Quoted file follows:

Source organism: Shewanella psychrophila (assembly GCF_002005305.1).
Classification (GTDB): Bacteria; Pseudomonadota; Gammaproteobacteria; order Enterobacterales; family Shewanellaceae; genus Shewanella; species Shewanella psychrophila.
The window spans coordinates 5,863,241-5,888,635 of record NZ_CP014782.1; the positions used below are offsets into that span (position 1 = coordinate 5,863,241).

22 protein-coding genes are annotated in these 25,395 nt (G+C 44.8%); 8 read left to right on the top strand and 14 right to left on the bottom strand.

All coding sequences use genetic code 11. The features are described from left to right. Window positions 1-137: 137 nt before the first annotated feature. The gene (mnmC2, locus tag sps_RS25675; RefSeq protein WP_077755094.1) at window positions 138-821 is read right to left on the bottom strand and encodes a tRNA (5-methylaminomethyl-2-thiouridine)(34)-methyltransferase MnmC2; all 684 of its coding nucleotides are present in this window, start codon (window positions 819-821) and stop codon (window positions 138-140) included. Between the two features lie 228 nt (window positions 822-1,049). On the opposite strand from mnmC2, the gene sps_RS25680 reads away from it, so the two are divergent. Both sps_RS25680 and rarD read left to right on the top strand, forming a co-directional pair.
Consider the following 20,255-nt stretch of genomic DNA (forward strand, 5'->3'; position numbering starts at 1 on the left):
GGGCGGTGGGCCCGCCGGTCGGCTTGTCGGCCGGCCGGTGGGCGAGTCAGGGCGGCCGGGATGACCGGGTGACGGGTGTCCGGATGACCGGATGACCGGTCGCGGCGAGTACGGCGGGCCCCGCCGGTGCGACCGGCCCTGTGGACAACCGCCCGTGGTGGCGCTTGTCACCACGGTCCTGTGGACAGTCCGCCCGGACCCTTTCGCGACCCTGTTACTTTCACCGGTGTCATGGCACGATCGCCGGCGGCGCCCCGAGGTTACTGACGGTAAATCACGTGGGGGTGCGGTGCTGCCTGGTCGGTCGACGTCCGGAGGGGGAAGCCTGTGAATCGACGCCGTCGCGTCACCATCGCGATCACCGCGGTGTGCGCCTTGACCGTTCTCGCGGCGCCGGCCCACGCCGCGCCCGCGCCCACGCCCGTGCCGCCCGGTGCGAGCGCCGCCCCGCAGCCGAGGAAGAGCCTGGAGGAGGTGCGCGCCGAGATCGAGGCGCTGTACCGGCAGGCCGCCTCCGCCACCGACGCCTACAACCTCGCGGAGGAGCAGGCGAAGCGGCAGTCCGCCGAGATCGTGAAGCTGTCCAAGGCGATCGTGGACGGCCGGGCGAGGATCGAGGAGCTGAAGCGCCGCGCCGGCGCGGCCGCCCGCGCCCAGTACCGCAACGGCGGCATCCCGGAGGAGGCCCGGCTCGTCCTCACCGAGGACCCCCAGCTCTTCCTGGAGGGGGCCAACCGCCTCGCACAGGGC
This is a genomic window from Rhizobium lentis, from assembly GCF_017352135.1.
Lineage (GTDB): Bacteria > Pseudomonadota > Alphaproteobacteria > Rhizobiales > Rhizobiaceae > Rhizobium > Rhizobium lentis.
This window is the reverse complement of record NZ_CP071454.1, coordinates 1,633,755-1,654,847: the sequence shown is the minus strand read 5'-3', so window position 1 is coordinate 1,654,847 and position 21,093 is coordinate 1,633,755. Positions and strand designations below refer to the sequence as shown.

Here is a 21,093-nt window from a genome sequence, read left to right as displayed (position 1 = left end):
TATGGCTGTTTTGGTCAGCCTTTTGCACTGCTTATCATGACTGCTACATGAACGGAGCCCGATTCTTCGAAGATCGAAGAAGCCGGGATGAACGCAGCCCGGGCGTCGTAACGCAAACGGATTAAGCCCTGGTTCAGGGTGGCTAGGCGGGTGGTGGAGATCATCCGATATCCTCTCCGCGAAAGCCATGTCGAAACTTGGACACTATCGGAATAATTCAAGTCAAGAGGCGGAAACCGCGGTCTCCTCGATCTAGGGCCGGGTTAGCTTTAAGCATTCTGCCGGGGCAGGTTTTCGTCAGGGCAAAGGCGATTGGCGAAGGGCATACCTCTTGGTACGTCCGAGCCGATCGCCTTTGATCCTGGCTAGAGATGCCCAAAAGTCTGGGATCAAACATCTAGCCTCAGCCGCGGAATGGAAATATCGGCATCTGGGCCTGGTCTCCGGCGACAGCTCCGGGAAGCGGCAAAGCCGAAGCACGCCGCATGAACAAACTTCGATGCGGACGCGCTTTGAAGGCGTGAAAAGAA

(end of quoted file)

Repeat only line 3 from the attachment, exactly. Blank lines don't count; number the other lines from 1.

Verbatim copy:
The window spans coordinates 5,863,241-5,888,635 of record NZ_CP014782.1; the positions used below are offsets into that span (position 1 = coordinate 5,863,241).